Often the temperatures in May make me forget about how harsh our summers can be. With the presence of all this rain, our pastures are growing rapidly and a spike in clover populations and growth can be seen all over Northeast Texas. As I was talking about this with Hopkins Rains USDA personnel earlier in the week, I was quickly reminded how rapidly the condition can change if raining stops. All the sudden, moisture can change everything. A good thing about all this rain (other than plant growth it is) is the effect of saturated soils in insects and more specific grasshoppers. Grasshoppers have a developmental stage in the ground and early instars of the hoppers are very sensitive of fungus infections. IF our rain continues during high temperature waves, those baby hatchlings will suffer and die due to fungal diseases. A good logical question is how many will eventually die due to disease compare to those hatching, and that, it will be really hard to tell and impossible to predict. Hopefully we will have a reduce population of early stages of grasshoppers getting into adulthood and depositing eggs. Hopefully we will have, if the conditions are correct, a year with low levels of grasshoppers. Another situation occurring in lawns and pastures under our weather conditions is the appearance of ”never seen before” weeds. Because the environmental conditions are different than last year, seeds in latency tend to sprout. This can make those weeds grow and create the appearance of new weed infestations when in reality is the number, not the type, what is new this year. As a general rule, rotation of herbicides (using dicamba based products instead of 2-4 D based products) can get the job done specially with those hard to kill weeds. An accurate weed identification is critical in a successful weed control program. Remember: Weeds are always easier to kill when those are small, and proper identification can make tremendous impact in determine treatment timing and herbicide selection. To help you get your weed control program to a good start, the Hopkins County Extension Office can help you with proper weed identification. A good specimen including a complete plant with flowers is often needed. Contact the Hopkins County Extension Office at 903-885-3443 for more information on this or any other agricultural topic, or you can e-mail me at [email protected].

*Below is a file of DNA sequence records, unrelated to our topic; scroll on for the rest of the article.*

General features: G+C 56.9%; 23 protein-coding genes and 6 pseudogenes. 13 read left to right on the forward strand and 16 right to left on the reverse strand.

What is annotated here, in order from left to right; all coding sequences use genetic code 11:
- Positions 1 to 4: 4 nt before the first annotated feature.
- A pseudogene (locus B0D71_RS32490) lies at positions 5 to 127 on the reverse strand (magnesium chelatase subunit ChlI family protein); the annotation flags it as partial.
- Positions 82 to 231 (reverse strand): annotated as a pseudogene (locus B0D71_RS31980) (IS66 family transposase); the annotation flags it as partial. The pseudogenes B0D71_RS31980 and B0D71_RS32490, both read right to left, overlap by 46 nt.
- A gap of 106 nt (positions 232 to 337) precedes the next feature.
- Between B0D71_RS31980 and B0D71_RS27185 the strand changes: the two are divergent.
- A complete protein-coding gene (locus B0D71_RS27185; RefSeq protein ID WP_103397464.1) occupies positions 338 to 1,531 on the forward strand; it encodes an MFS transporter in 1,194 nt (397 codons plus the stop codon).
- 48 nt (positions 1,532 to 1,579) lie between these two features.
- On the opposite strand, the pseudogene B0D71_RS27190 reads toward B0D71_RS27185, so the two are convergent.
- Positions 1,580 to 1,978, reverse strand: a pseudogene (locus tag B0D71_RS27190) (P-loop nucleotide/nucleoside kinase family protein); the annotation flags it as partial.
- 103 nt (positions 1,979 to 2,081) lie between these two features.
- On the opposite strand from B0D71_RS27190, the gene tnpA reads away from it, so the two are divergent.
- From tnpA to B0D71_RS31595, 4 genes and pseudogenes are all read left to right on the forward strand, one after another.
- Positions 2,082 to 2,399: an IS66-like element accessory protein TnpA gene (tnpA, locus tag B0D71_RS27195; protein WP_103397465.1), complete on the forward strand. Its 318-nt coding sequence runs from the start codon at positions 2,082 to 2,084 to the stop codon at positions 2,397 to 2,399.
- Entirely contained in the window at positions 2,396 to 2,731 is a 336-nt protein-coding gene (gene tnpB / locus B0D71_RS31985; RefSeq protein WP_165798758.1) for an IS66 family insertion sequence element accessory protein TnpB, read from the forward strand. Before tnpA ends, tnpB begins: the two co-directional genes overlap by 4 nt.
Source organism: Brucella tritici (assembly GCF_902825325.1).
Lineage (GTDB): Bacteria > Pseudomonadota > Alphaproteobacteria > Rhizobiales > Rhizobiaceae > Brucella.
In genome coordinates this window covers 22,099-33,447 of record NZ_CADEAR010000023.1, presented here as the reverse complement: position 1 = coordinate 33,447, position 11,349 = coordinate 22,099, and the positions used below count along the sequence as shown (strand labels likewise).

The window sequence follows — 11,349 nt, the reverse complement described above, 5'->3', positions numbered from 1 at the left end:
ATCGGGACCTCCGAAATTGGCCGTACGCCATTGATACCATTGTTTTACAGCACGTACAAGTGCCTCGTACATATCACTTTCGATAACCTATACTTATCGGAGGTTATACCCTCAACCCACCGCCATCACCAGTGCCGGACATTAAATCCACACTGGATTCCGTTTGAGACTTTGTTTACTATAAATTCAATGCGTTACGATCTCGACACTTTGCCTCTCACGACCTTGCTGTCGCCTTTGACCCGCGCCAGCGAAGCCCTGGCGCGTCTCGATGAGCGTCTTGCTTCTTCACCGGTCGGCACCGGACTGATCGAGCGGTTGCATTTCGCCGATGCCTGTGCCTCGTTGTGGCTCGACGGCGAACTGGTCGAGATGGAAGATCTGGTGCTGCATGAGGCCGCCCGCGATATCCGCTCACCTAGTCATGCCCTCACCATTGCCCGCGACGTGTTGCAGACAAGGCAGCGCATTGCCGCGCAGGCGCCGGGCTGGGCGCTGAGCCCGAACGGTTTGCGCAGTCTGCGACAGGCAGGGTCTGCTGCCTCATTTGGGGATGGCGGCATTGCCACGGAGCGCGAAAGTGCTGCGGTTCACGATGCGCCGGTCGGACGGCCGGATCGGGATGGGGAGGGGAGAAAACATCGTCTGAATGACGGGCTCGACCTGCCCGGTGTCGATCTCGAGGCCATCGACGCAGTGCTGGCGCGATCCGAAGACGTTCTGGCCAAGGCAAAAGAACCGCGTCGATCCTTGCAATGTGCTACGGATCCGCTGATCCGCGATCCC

Educational programs of the Texas A&M AgriLife Extension Service are open to all people without regard to race, color, religion, sex, national origin, disability, genetic information or veteran status. The Texas A&M University System, U.S. Department of Agriculture and the County Commissioners Courts of Texas Cooperating.